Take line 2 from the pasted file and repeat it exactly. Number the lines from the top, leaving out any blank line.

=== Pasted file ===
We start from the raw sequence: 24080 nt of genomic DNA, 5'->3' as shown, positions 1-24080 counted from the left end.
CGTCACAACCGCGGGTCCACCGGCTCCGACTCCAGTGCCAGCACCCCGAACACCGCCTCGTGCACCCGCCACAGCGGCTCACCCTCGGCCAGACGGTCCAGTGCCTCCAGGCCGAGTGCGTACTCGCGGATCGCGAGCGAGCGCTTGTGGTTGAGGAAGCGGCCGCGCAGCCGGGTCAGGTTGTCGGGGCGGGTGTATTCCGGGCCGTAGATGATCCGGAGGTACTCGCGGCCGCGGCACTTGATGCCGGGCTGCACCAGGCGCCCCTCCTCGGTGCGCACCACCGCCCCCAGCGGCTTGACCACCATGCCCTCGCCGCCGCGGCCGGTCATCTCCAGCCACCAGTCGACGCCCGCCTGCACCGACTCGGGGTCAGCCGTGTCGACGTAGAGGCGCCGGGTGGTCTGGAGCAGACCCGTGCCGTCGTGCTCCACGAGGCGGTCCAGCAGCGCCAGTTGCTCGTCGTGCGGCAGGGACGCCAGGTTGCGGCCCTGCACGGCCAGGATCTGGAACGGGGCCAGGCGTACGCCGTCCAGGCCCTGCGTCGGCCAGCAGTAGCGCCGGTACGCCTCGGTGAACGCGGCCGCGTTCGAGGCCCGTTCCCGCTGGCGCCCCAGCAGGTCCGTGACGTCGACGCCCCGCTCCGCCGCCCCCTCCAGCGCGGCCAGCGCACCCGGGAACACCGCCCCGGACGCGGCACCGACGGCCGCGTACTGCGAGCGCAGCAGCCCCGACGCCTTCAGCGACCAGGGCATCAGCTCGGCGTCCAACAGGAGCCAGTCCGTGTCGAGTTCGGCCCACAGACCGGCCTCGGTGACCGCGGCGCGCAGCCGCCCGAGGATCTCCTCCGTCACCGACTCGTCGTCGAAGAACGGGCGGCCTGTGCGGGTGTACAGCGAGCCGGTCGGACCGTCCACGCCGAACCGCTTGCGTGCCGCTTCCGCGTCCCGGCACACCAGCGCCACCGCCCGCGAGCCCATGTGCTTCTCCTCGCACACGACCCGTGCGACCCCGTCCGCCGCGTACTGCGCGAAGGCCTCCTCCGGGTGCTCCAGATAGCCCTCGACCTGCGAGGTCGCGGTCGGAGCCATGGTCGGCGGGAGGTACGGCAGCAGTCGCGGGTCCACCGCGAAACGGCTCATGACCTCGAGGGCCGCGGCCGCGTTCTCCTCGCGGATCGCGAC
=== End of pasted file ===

CGTCACAACCGCGGGTCCACCGGCTCCGACTCCAGTGCCAGCACCCCGAACACCGCCTCGTGCACCCGCCACAGCGGCTCACCCTCGGCCAGACGGTCCAGTGCCTCCAGGCCGAGTGCGTACTCGCGGATCGCGAGCGAGCGCTTGTGGTTGAGGAAGCGGCCGCGCAGCCGGGTCAGGTTGTCGGGGCGGGTGTATTCCGGGCCGTAGATGATCCGGAGGTACTCGCGGCCGCGGCACTTGATGCCGGGCTGCACCAGGCGCCCCTCCTCGGTGCGCACCACCGCCCCCAGCGGCTTGACCACCATGCCCTCGCCGCCGCGGCCGGTCATCTCCAGCCACCAGTCGACGCCCGCCTGCACCGACTCGGGGTCAGCCGTGTCGACGTAGAGGCGCCGGGTGGTCTGGAGCAGACCCGTGCCGTCGTGCTCCACGAGGCGGTCCAGCAGCGCCAGTTGCTCGTCGTGCGGCAGGGACGCCAGGTTGCGGCCCTGCACGGCCAGGATCTGGAACGGGGCCAGGCGTACGCCGTCCAGGCCCTGCGTCGGCCAGCAGTAGCGCCGGTACGCCTCGGTGAACGCGGCCGCGTTCGAGGCCCGTTCCCGCTGGCGCCCCAGCAGGTCCGTGACGTCGACGCCCCGCTCCGCCGCCCCCTCCAGCGCGGCCAGCGCACCCGGGAACACCGCCCCGGACGCGGCACCGACGGCCGCGTACTGCGAGCGCAGCAGCCCCGACGCCTTCAGCGACCAGGGCATCAGCTCGGCGTCCAACAGGAGCCAGTCCGTGTCGAGTTCGGCCCACAGACCGGCCTCGGTGACCGCGGCGCGCAGCCGCCCGAGGATCTCCTCCGTCACCGACTCGTCGTCGAAGAACGGGCGGCCTGTGCGGGTGTACAGCGAGCCGGTCGGACCGTCCACGCCGAACCGCTTGCGTGCCGCTTCCGCGTCCCGGCACACCAGCGCCACCGCCCGCGAGCCCATGTGCTTCTCCTCGCACACGACCCGTGCGACCCCGTCCGCCGCGTACTGCGCGAAGGCCTCCTCCGGGTGCTCCAGATAGCCCTCGACCTGCGAGGTCGCGGTCGGAGCCATGGTCGGCGGGAGGTACGGCAGCAGTCGCGGGTCCACCGCGAAACGGCTCATGACCTCGAGGGCCGCGGCCGCGTTCTCCTCGCGGATCGCGAC